aries – a-i’m not saying my husband is not at all at fault, nor am i blaming other women. obviously, he should have gotten help before we got married, but what does it help me to harp on that? will that help my shalom bayis? will that solve his problem now? besides, as one day at a time said, he didn’t realize he had a problem. also, many men with this addiction apparently mistakenly believe that marriage will cure their addiction. and he didn’t tell me until now, because he (again mistakenly) believed he could cure himself and i would never have to know about it. and no, i’m not blaming women for the way they dress, but i think if they would realize what they are doing when they dress that way, they might think again.

    in reply to: Shalom Bayis in our community #740331

    mytake – I think we’re on the same page… on everything u said so far.

    in reply to: Shalom Bayis in our community #740327

    eclipse – I’m so sorry you had that experience. But again – what point are you trying to make?

    in reply to: Shalom Bayis in our community #740321

    bachur24 – I know that many men look at other women not because of an addiction and that it’s a normal yetzer hara. you obviously didn’t read my entire post. do i need to spell out what kind of computer addiction he has?!? and yes, my husband is an addict – he told me himself…

    in reply to: Shalom Bayis in our community #740319

    eclipse – sorry if I’m being slow – what point are you trying to make? and what did they fault you for – his addiction or the lack of shalom bayis?

    in reply to: Shalom Bayis in our community #740317

    1 day at a time: thanks for the encouragement. you sound like u talk from experience. but what does tfs stand for?

    health: ur right, BUT internet IS doubly bad because if used in the wrong way, it can affect everything else. for example, because my husband looked at these things, he felt horribly about himself and it held him back from learning and growing spiritually. until he stood up to it and admitted to me he had a problem, he was spiraling downward in a lot of ways…

    in reply to: Shalom Bayis in our community #740311

    So I’ve been checking out this thread with interest and finally decided to share. I am your pretty typical BY graduate, went to what is considered the top seminary in E”Y, and went on to marry a ben torah who would be going to college for the purpose of eventually making a parnossah. (My parents were unable to “support”, nor would I have wanted them to.) Eventually, after 2 years (and 2 children), that time came and my husband

    B”H found a good job. My husband is a really special person; kind, giving, honest, well-liked, hard working, etc. We have a very good relationship, always looking out for each other. Sounds great, no?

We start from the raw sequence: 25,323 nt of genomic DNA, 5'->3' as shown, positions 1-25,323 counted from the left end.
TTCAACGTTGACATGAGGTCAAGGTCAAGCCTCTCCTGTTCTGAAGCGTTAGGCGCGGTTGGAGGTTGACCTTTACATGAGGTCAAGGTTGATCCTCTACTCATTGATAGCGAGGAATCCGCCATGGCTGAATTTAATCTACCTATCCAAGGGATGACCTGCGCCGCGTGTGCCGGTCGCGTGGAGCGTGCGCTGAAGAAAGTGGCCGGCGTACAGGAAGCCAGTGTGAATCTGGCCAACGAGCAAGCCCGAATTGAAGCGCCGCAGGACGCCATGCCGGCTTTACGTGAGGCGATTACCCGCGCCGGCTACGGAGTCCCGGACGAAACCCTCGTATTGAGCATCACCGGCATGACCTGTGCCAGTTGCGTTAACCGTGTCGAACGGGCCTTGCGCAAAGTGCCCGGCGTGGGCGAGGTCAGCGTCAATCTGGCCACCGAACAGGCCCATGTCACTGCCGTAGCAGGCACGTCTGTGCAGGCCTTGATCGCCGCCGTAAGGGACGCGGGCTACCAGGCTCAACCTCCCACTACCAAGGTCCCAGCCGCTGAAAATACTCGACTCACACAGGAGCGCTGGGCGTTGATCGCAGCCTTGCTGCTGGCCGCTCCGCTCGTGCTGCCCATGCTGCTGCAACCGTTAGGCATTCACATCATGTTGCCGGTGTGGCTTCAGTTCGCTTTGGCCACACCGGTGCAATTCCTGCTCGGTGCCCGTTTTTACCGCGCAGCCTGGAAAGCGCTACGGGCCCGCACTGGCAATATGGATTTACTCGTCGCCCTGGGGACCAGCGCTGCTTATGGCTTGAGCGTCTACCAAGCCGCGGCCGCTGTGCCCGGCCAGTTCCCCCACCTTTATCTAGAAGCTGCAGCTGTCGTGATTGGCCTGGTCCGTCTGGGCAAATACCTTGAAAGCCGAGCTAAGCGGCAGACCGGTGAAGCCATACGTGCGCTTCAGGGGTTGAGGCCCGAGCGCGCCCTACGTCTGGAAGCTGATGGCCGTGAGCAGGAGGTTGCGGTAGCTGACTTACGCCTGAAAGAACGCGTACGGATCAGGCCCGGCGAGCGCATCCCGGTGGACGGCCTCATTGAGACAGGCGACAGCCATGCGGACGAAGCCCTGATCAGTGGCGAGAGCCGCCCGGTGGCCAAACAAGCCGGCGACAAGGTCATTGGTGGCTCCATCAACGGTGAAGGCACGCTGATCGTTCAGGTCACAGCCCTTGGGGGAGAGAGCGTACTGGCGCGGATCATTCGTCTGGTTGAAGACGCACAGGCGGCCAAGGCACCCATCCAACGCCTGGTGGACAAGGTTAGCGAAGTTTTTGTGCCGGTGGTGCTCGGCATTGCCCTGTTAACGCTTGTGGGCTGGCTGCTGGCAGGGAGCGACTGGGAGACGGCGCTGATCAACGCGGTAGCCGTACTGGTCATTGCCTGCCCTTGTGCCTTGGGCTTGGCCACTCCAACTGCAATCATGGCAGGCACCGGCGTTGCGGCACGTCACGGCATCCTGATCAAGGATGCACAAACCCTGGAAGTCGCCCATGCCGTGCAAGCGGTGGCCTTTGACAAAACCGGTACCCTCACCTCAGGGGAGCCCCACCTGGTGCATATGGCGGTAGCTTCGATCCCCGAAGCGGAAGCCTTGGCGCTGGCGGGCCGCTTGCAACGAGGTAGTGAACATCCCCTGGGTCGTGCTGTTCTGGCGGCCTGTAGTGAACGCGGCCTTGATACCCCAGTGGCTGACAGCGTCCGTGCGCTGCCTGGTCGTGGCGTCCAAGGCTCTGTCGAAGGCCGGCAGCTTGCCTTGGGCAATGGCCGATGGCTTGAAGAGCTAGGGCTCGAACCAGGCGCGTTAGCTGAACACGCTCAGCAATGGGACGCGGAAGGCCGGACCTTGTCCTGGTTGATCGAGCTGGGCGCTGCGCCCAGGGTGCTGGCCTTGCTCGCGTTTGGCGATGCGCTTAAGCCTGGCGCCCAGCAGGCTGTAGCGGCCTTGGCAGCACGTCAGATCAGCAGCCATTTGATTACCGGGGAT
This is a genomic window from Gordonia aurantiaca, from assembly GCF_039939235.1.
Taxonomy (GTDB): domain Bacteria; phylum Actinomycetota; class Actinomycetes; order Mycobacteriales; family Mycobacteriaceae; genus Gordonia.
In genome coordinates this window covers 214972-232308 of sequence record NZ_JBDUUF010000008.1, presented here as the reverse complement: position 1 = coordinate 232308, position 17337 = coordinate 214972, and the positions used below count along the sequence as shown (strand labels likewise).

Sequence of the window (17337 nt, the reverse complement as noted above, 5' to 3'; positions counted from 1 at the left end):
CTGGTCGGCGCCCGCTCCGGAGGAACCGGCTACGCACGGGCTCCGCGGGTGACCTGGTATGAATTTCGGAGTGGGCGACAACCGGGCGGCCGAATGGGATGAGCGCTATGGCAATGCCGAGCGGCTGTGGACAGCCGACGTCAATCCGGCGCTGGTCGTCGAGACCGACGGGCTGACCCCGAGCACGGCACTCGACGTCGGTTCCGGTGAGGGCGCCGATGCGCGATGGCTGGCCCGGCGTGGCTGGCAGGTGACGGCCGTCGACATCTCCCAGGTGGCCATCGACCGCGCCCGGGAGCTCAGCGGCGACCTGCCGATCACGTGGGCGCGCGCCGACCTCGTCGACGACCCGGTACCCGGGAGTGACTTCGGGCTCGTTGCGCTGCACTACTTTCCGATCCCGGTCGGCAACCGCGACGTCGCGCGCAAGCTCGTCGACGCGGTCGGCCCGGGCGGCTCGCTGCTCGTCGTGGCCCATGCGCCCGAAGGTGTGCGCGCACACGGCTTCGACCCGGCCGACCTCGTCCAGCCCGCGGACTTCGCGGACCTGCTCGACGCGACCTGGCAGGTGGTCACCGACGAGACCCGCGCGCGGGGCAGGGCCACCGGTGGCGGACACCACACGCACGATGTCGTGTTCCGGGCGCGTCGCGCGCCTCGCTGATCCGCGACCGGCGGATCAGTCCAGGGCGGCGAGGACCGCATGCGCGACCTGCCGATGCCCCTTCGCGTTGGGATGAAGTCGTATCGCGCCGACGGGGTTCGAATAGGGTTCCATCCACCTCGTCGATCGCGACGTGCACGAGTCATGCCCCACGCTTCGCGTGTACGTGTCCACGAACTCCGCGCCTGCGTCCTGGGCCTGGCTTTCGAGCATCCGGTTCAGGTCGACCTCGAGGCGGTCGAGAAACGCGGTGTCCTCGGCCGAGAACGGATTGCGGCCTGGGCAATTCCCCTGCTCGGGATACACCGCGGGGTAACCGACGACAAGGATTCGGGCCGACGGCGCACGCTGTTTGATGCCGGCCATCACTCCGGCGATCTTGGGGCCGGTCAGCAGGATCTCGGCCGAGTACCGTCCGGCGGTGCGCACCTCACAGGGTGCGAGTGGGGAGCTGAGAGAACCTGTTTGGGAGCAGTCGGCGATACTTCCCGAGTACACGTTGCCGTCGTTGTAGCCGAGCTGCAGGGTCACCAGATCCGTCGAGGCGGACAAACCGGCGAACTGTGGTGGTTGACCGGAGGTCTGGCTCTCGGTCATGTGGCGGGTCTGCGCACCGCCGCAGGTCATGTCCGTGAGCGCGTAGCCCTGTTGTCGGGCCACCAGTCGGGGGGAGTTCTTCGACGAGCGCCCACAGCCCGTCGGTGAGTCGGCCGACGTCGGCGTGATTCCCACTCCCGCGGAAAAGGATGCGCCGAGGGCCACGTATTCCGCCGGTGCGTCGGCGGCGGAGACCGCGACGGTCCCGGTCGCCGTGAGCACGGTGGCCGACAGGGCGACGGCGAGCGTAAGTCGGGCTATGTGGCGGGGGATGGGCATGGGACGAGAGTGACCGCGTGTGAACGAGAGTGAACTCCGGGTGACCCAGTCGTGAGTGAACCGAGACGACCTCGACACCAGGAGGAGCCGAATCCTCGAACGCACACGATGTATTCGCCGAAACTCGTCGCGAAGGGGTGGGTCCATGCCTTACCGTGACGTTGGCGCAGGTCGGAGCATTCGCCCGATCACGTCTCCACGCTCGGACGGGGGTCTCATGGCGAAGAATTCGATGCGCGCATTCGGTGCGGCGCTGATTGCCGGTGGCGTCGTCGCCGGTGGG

Yes. And no. After 5 years of being married, I found out that my husband has an addiction. A bad one. All along, I had this niggling feeling that all was not right, but I couldn’t place my finger on it, nor did I dream what it could be. Baruch Hashem, I was given the strength to deal with this (though it’s often very, very hard knowing my husband could have done these things) and my husband has agreed to seek help. But he’s done this for so long (since before we were married) that yes, when he sees other women, he does wonder why I don’t dress like that. It does bother him that I’m no longer skinny. How could it not?

    My point is, I’ve learned a lot from my situation. Some of the things I’ve learned:

    A- Yes, it is a man’s job to guard his eyes. But the women also have to be careful to dress in a way that doesn’t cause a man who mistakenly looks to look again.

    B- Also, there are men out there who will look, whether it’s because they are bad or because they have an addiction. Why do you (the women) have to make things worse for their marriage?

    C- An addiction does not always start as a real choice. For example, in my husband’s case, he heard some kids talking in high school and out of curiosity went to the internet to check things out. From there, it was all over.

    D- If you have internet in your home – a mediocre filter will NOT do the trick. Make sure you know what every child (and adult) is doing online. This is crucial to prevent viewing things mistakenly which could cause major issues.

    Just as an aside, a relative of my husband’s is very good with computers and does everything on the computer (business, learning, etc.) When I mentioned that if I could, I would throw the computer out of my house due to the waste of time that it causes, (and due to my husband’s addiction – but I wasn’t about to tell him that…) he very strongly disagreed. Sometimes I wonder – if he would only know, would he still respond in the same way?!? He admires my husband so much; if he would know what he was really doing, what would he think then?!?

    May Hashem grant us all the strength to do the right thing. Sorry for this long post. I hope it shed some light on the matter.